Horan recalled that Dicks’ handwriting was small because he was depressed. He would talk to her about how long his appeals process was taking, a divorce from his wife, not seeing his daughter, and how he felt his public counsel was being ineffective.

Over a few years, a friendship developed, and Horan eventually got a chance to meet him. While she was visiting, she stayed with his mother, and got to experience what it is like to be in a maximum-security prison.

“To physically see (him) and being able to hug him,” Horan said. “It was pure joy.”

For the first 17 years she was only writing to Dicks, and after he died she stopped for a time, processing it all.

But she soon realized how important the connection could be. Currently, Horan writes to three prisoners, one of them on death row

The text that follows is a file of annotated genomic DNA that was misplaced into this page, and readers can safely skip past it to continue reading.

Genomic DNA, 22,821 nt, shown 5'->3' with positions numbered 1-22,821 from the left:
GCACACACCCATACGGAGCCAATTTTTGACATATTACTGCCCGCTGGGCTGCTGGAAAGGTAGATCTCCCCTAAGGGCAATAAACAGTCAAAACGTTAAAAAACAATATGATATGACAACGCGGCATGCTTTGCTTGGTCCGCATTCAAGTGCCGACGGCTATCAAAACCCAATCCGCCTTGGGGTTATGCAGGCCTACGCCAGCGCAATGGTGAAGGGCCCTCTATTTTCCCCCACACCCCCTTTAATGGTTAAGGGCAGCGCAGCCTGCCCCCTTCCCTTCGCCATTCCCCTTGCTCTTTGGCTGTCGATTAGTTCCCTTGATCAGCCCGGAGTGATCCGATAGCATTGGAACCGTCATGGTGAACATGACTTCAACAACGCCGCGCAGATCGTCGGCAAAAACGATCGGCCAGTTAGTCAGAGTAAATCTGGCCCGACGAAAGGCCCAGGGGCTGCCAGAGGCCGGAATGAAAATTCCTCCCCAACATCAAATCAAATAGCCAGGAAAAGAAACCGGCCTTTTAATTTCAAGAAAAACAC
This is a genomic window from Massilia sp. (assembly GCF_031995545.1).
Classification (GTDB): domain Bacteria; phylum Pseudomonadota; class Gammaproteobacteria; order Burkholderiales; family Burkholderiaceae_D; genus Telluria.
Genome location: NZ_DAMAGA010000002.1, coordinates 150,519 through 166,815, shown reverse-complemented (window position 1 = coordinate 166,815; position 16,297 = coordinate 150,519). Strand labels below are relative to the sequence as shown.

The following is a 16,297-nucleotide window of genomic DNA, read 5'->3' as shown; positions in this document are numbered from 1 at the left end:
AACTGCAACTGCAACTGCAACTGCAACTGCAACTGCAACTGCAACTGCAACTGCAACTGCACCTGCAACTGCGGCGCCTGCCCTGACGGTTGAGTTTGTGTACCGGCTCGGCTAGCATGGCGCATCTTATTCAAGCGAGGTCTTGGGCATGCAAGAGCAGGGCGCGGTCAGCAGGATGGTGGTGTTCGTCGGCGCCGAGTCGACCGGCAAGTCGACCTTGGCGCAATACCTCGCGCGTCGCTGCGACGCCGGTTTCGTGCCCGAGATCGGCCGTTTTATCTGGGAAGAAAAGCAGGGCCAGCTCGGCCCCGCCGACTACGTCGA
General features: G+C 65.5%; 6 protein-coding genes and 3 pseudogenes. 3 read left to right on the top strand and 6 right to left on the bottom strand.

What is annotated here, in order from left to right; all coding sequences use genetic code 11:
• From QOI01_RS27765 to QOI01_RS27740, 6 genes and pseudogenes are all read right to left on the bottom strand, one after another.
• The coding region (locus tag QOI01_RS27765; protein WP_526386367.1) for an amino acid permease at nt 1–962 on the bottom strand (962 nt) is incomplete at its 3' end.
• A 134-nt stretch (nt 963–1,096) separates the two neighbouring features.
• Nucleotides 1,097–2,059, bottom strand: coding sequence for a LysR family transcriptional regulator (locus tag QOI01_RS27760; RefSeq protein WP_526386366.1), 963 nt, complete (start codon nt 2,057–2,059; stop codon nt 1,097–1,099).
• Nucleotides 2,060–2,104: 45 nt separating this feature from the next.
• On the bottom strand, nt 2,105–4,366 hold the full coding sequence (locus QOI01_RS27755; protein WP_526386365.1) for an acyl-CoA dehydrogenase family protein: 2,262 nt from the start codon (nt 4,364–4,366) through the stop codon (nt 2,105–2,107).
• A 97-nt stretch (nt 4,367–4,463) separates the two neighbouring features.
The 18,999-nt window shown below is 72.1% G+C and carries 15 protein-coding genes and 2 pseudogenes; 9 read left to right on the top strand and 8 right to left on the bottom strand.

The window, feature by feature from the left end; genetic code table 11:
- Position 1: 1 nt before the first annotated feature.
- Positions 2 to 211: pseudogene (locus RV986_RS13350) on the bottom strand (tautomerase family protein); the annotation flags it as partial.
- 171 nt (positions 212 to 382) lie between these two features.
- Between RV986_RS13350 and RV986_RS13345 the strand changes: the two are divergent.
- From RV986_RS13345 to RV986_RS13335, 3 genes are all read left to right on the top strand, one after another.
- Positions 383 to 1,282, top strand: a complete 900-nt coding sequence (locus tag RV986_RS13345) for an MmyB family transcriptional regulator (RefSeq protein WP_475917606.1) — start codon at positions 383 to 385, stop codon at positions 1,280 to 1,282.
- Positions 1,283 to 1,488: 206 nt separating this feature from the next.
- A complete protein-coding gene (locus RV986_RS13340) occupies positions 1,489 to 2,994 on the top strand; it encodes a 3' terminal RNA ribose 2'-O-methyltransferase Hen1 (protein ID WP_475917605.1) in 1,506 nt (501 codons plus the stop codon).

Horan said she writes the letters by hand using a fountain pen. For most letters she writes, she is usually paired with someone by the Death Row Support Project. But then she reached out to someone whose name she saw in the news.

And that’s when it became even more personal.

His name was Habakkuk Nickens. Horan remembered him as a student when she worked as a secretary at Seymour Elementary School in Syracuse.

She had known all the Nickens children, and she was inspired to reach out to Habakkuk after reading an article in The Stand about efforts he is leading to prevent gang violence in Syracuse’s South Side community — efforts he oversees while behind bars.

Nickens is serving 20 years for gang activity at the Federal Correctional Institution in Ray Brook, New York.

Horan got in contact with him initially through his mother—via email. They have been writing back and forth for over a year now.

“It’s just a beautiful thing,” she said. “(It is a) very loving friendship, and he is doing beautiful work trying to turn his life around.”